Complex Regional Pain Syndrome Medicine

WHO declares monkeypox outbreak a public health emergency

This post originally appeared on StatNews.

The World Health Organization on Saturday declared the unprecedented monkeypox outbreak that has spread around the world a public health emergency, a decision that will empower the agency to take additional measures to try to curb the virus’s spread.

In an unusual move, WHO Director-General Tedros Adhanom Ghebreyesus made the declaration even though a committee of experts he had convened to study the issue was unable to reach a consensus. The same committee met just one month ago and declined to declare a public health emergency of international concern, or PHEIC.

This time, in explaining his decision, the director-general said the virus has spread around the world rapidly and through new modes of transmission.

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“This is an outbreak that can be stopped with the right strategies,” Tedros said.

Monkeypox is endemic only in about a dozen countries in Central and Western Africa. But in May, public health officials in London reported six cases in people who had not traveled to endemic countries. Four of the six were in men who have sex with men.

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The number of cases internationally has ballooned in the ensuing weeks, now reaching more than 16,000 in over 75 countries throughout Europe, North and South America, the Middle East, new parts of Africa, South Asia, and Australia. The United States has recorded nearly 2,900 cases.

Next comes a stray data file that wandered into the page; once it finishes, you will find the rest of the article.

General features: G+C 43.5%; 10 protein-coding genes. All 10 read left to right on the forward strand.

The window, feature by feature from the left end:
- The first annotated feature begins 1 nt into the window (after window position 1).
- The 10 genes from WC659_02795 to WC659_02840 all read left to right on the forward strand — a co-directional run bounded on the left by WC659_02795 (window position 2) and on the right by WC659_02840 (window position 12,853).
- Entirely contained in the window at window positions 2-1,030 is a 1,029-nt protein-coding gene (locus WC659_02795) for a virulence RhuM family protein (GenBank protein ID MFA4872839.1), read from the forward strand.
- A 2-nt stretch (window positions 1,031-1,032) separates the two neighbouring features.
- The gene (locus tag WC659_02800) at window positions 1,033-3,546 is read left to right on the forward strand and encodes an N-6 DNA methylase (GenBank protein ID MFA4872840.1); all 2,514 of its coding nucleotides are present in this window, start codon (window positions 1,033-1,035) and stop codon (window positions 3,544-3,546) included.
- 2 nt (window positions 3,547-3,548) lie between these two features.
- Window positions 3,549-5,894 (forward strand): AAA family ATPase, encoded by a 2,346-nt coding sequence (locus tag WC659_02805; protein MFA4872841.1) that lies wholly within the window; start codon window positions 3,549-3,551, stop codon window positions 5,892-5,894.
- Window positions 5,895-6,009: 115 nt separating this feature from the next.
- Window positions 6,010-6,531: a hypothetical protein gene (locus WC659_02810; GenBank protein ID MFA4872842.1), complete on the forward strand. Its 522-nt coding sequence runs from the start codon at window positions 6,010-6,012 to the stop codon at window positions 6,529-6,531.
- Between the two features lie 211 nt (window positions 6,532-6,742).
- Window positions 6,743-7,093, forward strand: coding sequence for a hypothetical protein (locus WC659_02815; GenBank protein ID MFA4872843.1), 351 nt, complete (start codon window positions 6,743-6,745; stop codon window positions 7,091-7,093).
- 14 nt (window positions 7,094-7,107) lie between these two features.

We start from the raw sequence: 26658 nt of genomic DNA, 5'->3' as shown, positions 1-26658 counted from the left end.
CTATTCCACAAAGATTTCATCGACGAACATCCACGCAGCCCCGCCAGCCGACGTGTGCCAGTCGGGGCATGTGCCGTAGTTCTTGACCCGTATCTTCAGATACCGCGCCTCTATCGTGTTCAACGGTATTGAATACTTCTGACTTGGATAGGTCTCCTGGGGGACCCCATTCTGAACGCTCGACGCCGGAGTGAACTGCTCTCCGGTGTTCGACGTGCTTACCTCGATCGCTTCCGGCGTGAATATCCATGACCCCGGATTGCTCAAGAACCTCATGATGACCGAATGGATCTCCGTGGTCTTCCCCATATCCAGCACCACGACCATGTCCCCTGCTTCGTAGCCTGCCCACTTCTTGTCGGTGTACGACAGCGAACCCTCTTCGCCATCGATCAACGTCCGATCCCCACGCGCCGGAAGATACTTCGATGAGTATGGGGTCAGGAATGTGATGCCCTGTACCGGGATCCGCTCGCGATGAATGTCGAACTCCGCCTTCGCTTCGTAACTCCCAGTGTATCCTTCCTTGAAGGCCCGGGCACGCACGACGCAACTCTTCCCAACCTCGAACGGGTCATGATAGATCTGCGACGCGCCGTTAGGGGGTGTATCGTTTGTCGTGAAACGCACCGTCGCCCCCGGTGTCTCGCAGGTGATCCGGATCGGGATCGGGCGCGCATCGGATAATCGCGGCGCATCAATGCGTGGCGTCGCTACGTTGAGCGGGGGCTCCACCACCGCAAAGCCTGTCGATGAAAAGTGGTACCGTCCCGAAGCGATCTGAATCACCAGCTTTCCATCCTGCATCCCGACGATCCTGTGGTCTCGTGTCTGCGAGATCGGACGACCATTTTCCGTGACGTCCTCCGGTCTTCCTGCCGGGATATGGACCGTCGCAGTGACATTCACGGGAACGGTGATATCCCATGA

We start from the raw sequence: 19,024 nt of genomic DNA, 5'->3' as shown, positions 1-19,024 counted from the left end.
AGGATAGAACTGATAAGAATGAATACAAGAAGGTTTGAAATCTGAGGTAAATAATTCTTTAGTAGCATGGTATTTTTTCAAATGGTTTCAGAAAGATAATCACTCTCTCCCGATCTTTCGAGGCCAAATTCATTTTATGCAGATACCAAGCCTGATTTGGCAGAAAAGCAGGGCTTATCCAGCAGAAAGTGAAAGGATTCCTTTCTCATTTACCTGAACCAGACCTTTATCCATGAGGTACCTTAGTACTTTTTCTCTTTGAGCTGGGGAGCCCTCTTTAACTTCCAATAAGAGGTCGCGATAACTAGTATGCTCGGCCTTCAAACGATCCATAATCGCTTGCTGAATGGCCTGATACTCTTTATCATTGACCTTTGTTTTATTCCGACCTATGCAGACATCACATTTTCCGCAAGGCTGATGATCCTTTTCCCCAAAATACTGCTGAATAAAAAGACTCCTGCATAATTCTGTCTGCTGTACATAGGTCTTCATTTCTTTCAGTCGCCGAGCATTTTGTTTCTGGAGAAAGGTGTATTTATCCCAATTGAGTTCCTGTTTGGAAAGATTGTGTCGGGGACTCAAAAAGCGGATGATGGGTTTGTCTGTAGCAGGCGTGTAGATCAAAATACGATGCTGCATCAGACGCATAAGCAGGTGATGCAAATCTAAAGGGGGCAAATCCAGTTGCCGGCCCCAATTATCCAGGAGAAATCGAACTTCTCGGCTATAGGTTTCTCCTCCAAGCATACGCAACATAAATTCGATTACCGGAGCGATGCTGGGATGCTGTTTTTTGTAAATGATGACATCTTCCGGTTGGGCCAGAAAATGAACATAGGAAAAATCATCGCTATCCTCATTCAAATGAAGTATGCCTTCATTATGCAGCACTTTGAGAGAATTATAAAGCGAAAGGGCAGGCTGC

The PHEIC (pronounced like “fake”) gives Tedros certain powers, such as the ability to recommend how countries should respond. It could also rally global coordination for a more unified response. Part of that effort may involve ensuring the more equitable distribution of vaccines and treatments, which are in short supply.

Thus far, the outbreak has been concentrated largely among gay, bisexual, and other men who have sex with men, with many occurring in men who have had multiple recent sex partners. But health officials have stressed that the outbreak could spread to more vulnerable populations, including pregnant women, immunocompromised people, and children. And in fact on Thursday, Dutch researchers reported a case in a boy under the age of 10 who had no discernible link to any other infected individuals.

More broadly, some experts have expressed concern that it may be too late to try to contain the outbreak and that monkeypox may become endemic in countries worldwide.

Monkeypox infections lead to painful lesions and rashes, including vesicles forming on the palms. While cases historically have featured broad rashes, cases in the current outbreak have predominantly involved people having just a few genital or anal lesions.

The monkeypox virus is spread through close contact, mainly through direct exposure to lesions, to contaminated clothing or linens, or through respiratory droplets. So far, no deaths from the virus have been reported in the United States or Europe, even as case counts have risen.

This post originally appeared on StatNews.